Many senators have tense relationships with home-state colleagues, but Durbin had a warm relationship with Obama after he was elected in 2004. Rather than chafing at Obama’s quick rise and celebrity, Durbin in November 2006 urged him to run for president. He endorsed Obama when he announced his candidacy in February 2007. When Obama was elected, Durbin said, “To have a president of the United States who is a close personal friend and has the opportunity to lead this nation and change the world is a dream come true for me in public life.” Obama said that Durbin “has been very generous with advice and counsel” and is “a terrific partner.”
Durbin did not have a close relationship with Gov. Rod Blagojevich. After Blagojevich’s arrest in December 2008 in a “pay to play” scandal, Durbin called on the state Legislature to pass a law ruling that Obama’s seat had to be filled by a special election. Blagojevich was caught on investigators’ wiretaps apparently trying to benefit politically and personally from his power to name Obama’s successor in the Senate. Blagojevich denied wrongdoing and went ahead and appointed former Illinois Attorney General Roland Burris to the Senate in December 2008. By the following February, it was plain that Burris had given a misleading impression of his contacts with the tainted governor’s associates about the terms of his appointment to the seat. Durbin urged Burris to resign, but Burris refused.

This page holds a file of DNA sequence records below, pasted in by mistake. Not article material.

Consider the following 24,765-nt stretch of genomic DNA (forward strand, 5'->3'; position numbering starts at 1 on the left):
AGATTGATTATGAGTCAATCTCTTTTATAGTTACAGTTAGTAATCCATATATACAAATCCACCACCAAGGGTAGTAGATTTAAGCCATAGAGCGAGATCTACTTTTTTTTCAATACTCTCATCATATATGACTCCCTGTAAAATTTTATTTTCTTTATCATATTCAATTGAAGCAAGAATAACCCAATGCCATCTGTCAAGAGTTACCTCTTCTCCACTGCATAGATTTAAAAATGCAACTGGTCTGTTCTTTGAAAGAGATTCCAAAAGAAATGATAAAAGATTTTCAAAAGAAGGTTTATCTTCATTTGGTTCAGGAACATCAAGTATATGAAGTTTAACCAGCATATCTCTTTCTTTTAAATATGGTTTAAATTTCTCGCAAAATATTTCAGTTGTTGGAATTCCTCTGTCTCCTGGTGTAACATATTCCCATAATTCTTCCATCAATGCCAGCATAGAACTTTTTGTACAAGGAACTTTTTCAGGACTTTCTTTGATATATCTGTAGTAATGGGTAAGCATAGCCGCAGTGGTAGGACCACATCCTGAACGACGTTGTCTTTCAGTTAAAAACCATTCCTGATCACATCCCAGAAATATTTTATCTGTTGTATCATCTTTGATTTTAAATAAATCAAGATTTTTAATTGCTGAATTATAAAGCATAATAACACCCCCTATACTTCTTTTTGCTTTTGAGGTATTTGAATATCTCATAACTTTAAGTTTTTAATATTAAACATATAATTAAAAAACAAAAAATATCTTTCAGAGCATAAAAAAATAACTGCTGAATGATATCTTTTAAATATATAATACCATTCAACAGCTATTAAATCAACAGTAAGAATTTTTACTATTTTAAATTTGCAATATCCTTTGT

Durbin was mentioned briefly in 2000 as a possible vice presidential nominee. He was asked to provide information to the Gore campaign in June, but four days later removed his name from consideration. In 2004, he was not much mentioned as a vice presidential nominee and played only a small role, introducing his soon-to-be colleague Obama at the Democratic National Convention. In his 2008 re-election campaign, Durbin was opposed by physician Steven Sauerberg, who loaned his campaign $1.7 million but spent only $1 million, while Durbin spent $13 million. Sauerberg criticized Durbin for his 2005 “Nazis” statement, but the issue proved to have little traction. Durbin won 68%-29%.